If it were fought today Eurosport would probably be more important but this was before their blanket coverage of the tour.


    The rival tour was announced just before the 2000 China Open in Shenzhen. When I arrived in the pressroom for that event, I was told that, because of my TSN connection, I would be allowed in as long as I promised not to do any work.


    I explained that I had essentially been doing this for years so it wouldn’t be a problem.


    Precise details of the TSN tour have receded into memory. I seem to recall the World Championship would be in Birmingham. There were something like ten ranking events planned.


    But when I visited the TSN head office in Scotland it soon became apparent that actual plans were rather sketchy. Venues hadn’t been booked. Staff hadn’t been hired. Systems hadn’t been put in place.


    Needless to say I ignored all of this and at the start of 2001 wrote an ‘explosive’ castigation of the WPBSA’s old fashioned attitudes and processes for the TSN website and almost immediately received a call from its chief executive, who wasn’t happy. He complained that the media were all pro TSN and anti WPBSA. I told him the WPBSA had long given the impression they were anti media so what did he expect?


    Propaganda flew out of the two camps on a regular basis. There was more spinning than a Shane Warne masterclass. The rival tour dominated all talk backstage at tournaments. Arguments flared. People fell out. People stormed out. Everyone had an opinion.


    Players were now lining up for one side or the other. The WPBSA decided the best way to keep the top players happy was to pay them huge amounts of money. They dressed these up as ‘promotional contracts.’ Fortunes – and it was of course money belonging to the whole membership – was spent essentially to keep certain players on side.


    Inevitably, O’Sullivan couldn’t make his mind up. I remember one absurd day when both sides put out a press release saying he was supporting them.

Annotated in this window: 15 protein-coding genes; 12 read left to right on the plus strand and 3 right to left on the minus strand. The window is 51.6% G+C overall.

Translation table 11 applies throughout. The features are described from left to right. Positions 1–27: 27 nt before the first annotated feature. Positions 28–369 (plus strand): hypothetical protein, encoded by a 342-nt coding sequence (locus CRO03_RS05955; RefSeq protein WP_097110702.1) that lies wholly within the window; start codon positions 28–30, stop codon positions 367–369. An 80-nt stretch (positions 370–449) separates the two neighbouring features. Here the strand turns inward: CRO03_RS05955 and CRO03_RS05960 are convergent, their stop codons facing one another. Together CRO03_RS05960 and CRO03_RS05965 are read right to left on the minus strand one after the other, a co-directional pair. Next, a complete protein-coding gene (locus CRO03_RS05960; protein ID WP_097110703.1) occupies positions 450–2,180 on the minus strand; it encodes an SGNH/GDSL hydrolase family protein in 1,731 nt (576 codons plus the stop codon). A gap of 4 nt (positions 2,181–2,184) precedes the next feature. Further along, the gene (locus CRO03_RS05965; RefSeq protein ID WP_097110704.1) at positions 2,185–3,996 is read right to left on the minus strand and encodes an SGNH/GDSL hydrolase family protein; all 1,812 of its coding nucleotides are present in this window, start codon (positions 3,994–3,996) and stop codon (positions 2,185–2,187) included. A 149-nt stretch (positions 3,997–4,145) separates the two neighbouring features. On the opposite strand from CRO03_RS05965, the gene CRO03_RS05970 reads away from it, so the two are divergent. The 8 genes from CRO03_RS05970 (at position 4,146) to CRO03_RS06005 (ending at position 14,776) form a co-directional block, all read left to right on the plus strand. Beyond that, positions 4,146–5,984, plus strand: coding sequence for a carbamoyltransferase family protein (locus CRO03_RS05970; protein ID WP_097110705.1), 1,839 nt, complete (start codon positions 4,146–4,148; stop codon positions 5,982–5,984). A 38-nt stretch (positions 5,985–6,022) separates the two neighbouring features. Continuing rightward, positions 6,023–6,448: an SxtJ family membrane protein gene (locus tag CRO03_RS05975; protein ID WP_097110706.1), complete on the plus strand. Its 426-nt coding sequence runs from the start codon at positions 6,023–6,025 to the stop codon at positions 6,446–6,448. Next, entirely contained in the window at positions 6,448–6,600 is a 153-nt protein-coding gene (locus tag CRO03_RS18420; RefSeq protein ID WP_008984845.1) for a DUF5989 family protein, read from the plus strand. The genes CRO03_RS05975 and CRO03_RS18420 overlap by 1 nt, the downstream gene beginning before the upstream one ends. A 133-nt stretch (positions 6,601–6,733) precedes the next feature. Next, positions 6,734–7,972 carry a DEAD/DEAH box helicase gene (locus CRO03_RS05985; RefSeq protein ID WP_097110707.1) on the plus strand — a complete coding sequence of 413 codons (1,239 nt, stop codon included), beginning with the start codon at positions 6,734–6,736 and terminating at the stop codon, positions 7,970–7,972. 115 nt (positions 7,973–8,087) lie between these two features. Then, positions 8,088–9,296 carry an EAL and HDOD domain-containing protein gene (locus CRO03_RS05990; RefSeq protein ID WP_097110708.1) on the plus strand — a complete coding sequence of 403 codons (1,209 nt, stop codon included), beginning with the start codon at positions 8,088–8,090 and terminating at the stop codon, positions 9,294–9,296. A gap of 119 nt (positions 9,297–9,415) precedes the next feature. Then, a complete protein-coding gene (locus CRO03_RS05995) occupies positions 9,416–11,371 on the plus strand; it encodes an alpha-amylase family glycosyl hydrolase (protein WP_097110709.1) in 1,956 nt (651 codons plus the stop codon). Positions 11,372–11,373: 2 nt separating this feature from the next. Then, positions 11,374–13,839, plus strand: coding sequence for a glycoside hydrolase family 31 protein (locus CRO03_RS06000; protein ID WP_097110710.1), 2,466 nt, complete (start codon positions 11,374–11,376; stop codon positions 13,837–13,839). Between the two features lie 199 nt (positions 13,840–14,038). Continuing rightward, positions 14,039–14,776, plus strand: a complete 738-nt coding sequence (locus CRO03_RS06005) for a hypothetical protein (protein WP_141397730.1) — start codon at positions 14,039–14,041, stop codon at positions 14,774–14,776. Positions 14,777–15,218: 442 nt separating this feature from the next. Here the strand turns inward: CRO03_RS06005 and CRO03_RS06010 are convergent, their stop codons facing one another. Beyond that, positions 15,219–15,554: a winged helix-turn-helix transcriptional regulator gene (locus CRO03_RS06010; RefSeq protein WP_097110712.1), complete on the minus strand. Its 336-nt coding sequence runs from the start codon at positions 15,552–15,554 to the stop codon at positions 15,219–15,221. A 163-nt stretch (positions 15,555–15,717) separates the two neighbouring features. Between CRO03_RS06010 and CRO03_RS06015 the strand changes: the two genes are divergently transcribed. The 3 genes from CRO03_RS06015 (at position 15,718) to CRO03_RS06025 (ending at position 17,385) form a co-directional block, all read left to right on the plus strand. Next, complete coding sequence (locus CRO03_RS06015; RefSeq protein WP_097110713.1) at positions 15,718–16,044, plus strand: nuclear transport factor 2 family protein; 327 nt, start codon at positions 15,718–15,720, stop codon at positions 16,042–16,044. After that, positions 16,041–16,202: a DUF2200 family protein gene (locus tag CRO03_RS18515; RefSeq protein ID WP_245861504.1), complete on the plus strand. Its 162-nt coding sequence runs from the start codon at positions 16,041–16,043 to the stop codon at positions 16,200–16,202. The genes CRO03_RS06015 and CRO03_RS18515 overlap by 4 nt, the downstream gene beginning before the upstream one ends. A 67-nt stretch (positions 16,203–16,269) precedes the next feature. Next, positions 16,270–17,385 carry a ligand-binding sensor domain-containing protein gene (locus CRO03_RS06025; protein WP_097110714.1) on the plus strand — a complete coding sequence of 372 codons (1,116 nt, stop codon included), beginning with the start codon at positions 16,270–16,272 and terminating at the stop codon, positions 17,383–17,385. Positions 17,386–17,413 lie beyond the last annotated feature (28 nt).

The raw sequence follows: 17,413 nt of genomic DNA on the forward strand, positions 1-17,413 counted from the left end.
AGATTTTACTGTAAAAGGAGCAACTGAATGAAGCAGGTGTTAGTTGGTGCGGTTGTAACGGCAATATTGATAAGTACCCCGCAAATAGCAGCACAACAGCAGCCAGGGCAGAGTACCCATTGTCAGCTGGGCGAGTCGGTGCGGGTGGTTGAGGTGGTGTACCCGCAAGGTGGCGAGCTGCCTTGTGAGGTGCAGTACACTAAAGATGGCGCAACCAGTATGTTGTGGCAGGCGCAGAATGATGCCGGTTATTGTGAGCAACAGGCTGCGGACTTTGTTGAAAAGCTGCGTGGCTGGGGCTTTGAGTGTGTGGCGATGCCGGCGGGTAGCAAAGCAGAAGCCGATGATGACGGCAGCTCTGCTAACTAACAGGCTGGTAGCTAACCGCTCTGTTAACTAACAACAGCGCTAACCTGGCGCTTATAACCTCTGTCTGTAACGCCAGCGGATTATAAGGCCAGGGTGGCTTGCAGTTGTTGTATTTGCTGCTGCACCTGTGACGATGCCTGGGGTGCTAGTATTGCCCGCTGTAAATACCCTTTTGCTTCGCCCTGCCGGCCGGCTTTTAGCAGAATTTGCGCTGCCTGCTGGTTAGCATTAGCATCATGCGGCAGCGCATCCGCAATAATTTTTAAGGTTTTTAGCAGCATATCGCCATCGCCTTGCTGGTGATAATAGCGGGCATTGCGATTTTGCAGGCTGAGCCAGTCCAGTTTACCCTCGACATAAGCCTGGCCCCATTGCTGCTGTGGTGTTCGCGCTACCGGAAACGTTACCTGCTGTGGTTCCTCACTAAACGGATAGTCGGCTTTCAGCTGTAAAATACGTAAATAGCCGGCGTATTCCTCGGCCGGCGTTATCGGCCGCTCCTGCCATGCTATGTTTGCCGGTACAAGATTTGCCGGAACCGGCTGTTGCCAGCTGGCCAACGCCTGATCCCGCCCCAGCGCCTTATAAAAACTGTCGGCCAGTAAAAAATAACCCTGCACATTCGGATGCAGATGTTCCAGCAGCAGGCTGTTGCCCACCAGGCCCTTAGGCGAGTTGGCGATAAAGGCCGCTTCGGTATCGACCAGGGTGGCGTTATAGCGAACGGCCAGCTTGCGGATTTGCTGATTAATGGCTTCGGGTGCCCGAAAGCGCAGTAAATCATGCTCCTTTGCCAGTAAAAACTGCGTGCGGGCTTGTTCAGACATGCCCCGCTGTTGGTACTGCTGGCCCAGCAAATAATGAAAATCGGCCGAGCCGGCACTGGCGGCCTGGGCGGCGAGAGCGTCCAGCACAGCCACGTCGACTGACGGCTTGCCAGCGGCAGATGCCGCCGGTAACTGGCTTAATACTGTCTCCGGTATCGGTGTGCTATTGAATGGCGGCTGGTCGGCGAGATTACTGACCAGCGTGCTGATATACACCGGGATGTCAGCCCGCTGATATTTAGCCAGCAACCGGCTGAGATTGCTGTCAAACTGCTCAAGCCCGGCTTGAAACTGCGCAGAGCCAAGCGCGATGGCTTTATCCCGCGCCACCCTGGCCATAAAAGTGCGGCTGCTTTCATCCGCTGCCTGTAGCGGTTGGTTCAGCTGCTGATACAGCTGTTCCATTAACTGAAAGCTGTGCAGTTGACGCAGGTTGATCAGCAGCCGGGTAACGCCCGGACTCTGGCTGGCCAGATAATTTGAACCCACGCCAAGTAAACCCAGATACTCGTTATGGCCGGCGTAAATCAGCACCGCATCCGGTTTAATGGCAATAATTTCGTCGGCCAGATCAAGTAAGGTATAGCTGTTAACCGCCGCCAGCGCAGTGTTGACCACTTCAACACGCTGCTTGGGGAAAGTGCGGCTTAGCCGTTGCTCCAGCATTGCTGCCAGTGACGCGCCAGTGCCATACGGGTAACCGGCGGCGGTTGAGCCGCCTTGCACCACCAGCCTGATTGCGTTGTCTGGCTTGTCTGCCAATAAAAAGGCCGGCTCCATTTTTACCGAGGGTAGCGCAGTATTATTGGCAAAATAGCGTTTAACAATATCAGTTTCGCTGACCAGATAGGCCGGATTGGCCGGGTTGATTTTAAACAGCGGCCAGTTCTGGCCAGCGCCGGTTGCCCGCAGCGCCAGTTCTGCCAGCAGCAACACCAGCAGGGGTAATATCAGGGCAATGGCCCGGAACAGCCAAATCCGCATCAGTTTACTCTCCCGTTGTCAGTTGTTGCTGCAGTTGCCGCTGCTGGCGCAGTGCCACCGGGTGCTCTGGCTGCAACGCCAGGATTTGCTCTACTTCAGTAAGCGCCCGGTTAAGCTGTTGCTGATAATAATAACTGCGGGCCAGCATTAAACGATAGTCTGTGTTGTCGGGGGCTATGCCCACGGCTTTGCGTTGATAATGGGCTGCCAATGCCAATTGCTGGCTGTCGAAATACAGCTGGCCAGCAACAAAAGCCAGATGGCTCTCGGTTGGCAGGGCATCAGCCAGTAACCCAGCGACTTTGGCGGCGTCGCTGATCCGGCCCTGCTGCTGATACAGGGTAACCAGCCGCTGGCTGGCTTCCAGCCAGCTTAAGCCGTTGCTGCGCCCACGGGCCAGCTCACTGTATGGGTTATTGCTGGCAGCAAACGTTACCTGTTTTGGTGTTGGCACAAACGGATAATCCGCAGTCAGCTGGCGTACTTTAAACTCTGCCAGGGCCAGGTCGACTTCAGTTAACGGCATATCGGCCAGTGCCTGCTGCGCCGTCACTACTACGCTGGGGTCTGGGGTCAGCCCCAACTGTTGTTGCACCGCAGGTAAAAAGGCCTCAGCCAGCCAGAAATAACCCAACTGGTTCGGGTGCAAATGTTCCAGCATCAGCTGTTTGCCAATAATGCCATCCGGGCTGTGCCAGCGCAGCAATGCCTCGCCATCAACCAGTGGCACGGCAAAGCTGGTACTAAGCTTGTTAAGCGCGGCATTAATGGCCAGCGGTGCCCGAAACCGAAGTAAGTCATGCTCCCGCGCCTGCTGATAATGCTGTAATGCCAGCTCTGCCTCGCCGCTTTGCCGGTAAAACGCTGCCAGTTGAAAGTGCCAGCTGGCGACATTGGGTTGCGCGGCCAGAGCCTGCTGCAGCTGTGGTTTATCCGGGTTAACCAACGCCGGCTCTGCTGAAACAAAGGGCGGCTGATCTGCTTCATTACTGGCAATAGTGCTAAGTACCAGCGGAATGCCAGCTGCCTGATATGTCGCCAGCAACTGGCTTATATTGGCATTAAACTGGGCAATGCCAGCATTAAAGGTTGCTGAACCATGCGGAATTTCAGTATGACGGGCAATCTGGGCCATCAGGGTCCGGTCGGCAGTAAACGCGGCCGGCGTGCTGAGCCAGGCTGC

O’Sullivan – a Doyle client remember – eventually went with the WPBSA, a definite blow to TSN.


    But the real blow was the BBC’s public support for the status quo. They had similarly stuck by BDO darts when a number of top players joined the PDC and indeed still show the rather sorry BDO Lakeside World Championship to this day.


    In other words, they were prepared to still screen 17 days from the Crucible even with a depleted field.


    The WPBSA seemed to have won but by issuing new tournament rules many felt were too restrictive they assured themselves a date at the high court where TSN challenged the various diktats, which included rules on logos, whether the WPBSA should control the ranking list, non-sanctioned events and so on.


    It was a long, mainly tedious process and when it ended both sides naturally claimed victory.


    The judge ruled for the WPBSA on most counts but found that they had abused their dominant position and adopted an unlawful restraint of trade. Each side was left with a seven figure legal bill.


    Amazingly, snooker on the table carried on as ever before while all this was going on. It was something of a golden era: the age of O’Sullivan, Williams and John Higgins. Paul Hunter won his first Masters. Most of the public simply ignored the civil war and enjoyed the tournaments.


    But the whole affair did damage the game. It put the business world off snooker, saw money wasted and created an at times poisonous atmosphere on the circuit.


    Ironically, 110sport did end up getting Internet rights – albeit only for qualifiers – when Ian Doyle’s son, Lee, joined the WPBSA board and the cost involved effectively brought the company to its knees.


    As for snooker, it was bruised and battered by the whole affair but has recovered. Most of the enmity has been forgotten now. We’ve all moved on. Barry Hearn’s arrival at the World Snooker helm has stimulated snooker in a major way. The calendar is full.


    Compared to how it was before it feels like, well, a kind of rival tour...


    More...

  • #2
    Ssb - what did you do in the war, david?

    Dave Hendon's colleague, Clive Everton has a great write up of this civil war in his book
    Up the TSF!